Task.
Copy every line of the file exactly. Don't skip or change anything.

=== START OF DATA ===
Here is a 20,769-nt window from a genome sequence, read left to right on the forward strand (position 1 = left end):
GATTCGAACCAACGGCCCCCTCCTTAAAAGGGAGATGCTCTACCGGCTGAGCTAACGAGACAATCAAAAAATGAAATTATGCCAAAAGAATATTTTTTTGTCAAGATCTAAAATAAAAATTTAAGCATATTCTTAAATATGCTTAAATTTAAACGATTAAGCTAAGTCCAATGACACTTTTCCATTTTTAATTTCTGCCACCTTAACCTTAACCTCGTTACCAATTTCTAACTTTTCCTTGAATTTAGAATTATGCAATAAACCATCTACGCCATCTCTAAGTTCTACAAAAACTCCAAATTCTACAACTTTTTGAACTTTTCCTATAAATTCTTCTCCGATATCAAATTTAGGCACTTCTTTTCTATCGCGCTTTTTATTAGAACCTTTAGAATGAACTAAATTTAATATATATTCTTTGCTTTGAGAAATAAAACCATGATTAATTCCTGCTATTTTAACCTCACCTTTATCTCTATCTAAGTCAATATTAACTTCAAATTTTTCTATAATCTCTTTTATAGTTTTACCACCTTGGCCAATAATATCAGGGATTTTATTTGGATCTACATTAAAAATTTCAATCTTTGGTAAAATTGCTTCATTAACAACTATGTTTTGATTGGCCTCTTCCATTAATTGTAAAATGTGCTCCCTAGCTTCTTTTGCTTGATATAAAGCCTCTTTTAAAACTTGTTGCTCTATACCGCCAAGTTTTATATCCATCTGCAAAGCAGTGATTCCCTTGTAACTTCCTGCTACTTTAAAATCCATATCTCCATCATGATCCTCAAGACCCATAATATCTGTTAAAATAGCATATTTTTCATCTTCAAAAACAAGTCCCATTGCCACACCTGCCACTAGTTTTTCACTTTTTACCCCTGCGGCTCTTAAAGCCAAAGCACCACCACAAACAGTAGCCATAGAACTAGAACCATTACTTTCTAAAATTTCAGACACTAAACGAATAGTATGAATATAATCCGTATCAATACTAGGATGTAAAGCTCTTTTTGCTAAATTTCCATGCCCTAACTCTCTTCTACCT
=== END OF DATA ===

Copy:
Here is a 20,769-nt window from a genome sequence, read left to right on the forward strand (position 1 = left end):
GATTCGAACCAACGGCCCCCTCCTTAAAAGGGAGATGCTCTACCGGCTGAGCTAACGAGACAATCAAAAAATGAAATTATGCCAAAAGAATATTTTTTTGTCAAGATCTAAAATAAAAATTTAAGCATATTCTTAAATATGCTTAAATTTAAACGATTAAGCTAAGTCCAATGACACTTTTCCATTTTTAATTTCTGCCACCTTAACCTTAACCTCGTTACCAATTTCTAACTTTTCCTTGAATTTAGAATTATGCAATAAACCATCTACGCCATCTCTAAGTTCTACAAAAACTCCAAATTCTACAACTTTTTGAACTTTTCCTATAAATTCTTCTCCGATATCAAATTTAGGCACTTCTTTTCTATCGCGCTTTTTATTAGAACCTTTAGAATGAACTAAATTTAATATATATTCTTTGCTTTGAGAAATAAAACCATGATTAATTCCTGCTATTTTAACCTCACCTTTATCTCTATCTAAGTCAATATTAACTTCAAATTTTTCTATAATCTCTTTTATAGTTTTACCACCTTGGCCAATAATATCAGGGATTTTATTTGGATCTACATTAAAAATTTCAATCTTTGGTAAAATTGCTTCATTAACAACTATGTTTTGATTGGCCTCTTCCATTAATTGTAAAATGTGCTCCCTAGCTTCTTTTGCTTGATATAAAGCCTCTTTTAAAACTTGTTGCTCTATACCGCCAAGTTTTATATCCATCTGCAAAGCAGTGATTCCCTTGTAACTTCCTGCTACTTTAAAATCCATATCTCCATCATGATCCTCAAGACCCATAATATCTGTTAAAATAGCATATTTTTCATCTTCAAAAACAAGTCCCATTGCCACACCTGCCACTAGTTTTTCACTTTTTACCCCTGCGGCTCTTAAAGCCAAAGCACCACCACAAACAGTAGCCATAGAACTAGAACCATTACTTTCTAAAATTTCAGACACTAAACGAATAGTATGAATATAATCCGTATCAATACTAGGATGTAAAGCTCTTTTTGCTAAATTTCCATGCCCTAACTCTCTTCTACCT